Disodium oleamine sulfosuccinate and sodium dioctyl sulfosuccinate are also common detergent ingredients found in haircare. This classification of detergent works to remove oil and grease from hair. Sulfosuccinates leaves hair clean and shiny and is also found in bubble bath, face cleanser, hand wash, dishwasher detergent and more. While this is considered a gentle cleanser, it can still cause irritation, allergies and hair damage over time.

So if detergents are harsh on our hair, why don’t we just wash our hair with regular soap? Let’s take a look at the difference between soap (non-detergents) and detergents.


Soap or non-detergents and detergents are both cleaning agents, but what’s the difference? Soap works to clean by acting as an emulsifier allowing oil and water to mix so that oil and impurities can be removed when rinsed. Detergents are able to clean because of their chemical structure. They are amphiphilic meaning they are both hydrophilic (water-loving) and hydrophobic (water-resisting) which enables water, grease or dirt to mix together and eventually be removed when rinsed.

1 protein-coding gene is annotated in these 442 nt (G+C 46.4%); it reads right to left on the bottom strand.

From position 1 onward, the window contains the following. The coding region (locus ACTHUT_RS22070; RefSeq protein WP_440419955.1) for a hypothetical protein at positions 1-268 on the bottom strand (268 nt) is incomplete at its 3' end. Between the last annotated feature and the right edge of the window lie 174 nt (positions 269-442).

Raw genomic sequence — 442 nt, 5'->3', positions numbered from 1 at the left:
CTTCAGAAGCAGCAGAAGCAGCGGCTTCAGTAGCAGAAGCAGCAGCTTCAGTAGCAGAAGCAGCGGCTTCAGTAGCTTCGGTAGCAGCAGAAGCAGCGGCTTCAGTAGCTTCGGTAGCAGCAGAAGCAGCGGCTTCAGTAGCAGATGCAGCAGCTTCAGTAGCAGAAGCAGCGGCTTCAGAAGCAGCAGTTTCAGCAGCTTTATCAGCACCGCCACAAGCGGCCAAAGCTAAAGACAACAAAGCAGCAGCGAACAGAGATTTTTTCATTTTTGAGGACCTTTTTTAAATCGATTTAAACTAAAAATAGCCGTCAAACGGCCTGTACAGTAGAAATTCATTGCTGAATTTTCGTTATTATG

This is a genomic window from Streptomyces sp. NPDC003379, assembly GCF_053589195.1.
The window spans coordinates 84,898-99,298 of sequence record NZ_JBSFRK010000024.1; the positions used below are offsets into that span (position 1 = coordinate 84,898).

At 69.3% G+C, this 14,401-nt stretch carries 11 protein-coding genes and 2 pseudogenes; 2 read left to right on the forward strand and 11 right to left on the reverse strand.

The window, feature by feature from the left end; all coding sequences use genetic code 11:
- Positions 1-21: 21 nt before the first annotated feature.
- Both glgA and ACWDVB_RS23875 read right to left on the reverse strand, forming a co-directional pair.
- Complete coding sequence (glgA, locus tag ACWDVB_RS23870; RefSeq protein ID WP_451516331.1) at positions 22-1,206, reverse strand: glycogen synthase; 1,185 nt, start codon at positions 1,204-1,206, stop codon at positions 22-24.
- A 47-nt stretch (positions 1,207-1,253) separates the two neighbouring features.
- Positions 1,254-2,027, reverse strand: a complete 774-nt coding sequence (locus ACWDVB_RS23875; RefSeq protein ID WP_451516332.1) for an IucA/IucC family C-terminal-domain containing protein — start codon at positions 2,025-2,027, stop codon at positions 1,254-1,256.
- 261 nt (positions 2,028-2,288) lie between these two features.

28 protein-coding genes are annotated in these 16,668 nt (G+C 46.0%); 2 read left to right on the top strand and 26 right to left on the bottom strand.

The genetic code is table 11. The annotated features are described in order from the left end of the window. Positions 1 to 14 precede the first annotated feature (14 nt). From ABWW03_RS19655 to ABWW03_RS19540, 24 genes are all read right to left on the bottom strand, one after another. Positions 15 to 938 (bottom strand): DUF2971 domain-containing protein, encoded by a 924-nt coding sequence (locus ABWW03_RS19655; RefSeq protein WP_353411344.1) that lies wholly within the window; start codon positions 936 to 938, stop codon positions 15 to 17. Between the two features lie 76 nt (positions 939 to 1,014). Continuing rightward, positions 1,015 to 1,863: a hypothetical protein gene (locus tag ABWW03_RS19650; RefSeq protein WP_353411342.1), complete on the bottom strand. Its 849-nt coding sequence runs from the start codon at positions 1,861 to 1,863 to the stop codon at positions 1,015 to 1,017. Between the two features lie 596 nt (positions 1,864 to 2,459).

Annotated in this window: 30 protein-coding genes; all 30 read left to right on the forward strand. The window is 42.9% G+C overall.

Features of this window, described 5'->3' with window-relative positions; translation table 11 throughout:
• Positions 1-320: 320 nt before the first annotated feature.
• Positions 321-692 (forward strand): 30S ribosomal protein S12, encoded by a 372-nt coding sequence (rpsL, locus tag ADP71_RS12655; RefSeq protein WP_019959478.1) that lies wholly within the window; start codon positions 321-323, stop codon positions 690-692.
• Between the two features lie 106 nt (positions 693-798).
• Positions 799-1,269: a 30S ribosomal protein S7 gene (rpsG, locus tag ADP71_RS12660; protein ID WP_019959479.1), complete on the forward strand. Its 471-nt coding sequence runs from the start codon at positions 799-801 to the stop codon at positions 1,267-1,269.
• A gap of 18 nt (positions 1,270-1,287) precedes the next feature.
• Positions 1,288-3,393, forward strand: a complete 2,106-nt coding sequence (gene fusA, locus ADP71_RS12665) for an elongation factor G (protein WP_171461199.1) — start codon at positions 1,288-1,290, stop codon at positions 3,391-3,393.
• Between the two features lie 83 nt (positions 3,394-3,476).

Detergents became popular beginning around World War I when soap supplies like animal and vegetable fats were in limited supply which led to the manufacturing of detergents according to Brittanica. Chemists had to use other raw materials and by-products instead, which were turned into chemicals with similar properties as soap. This method and materials quickly became cheaper than producing soap, which is why detergents became so popular.

Soaps are typically made from natural ingredients like glycerin, plant oils (i.e. coconut, vegetable) or animal fats. Because of this, they can be biodegradable which is better for the environment. Detergents, on the other hand, are mostly synthetic and are a by-product of petrochemical factories (petroleum and natural gas). Based on their chemical structure, detergents are stronger and more effective than soaps when it comes to cleaning. Detergents are highly effective at removing dirt and stains from clothes, dishes and other household items, but they are not suitable for your skin. In fact, most of today’s common cleaning products are detergents including laundry soap, dish washing liquid and household cleaner.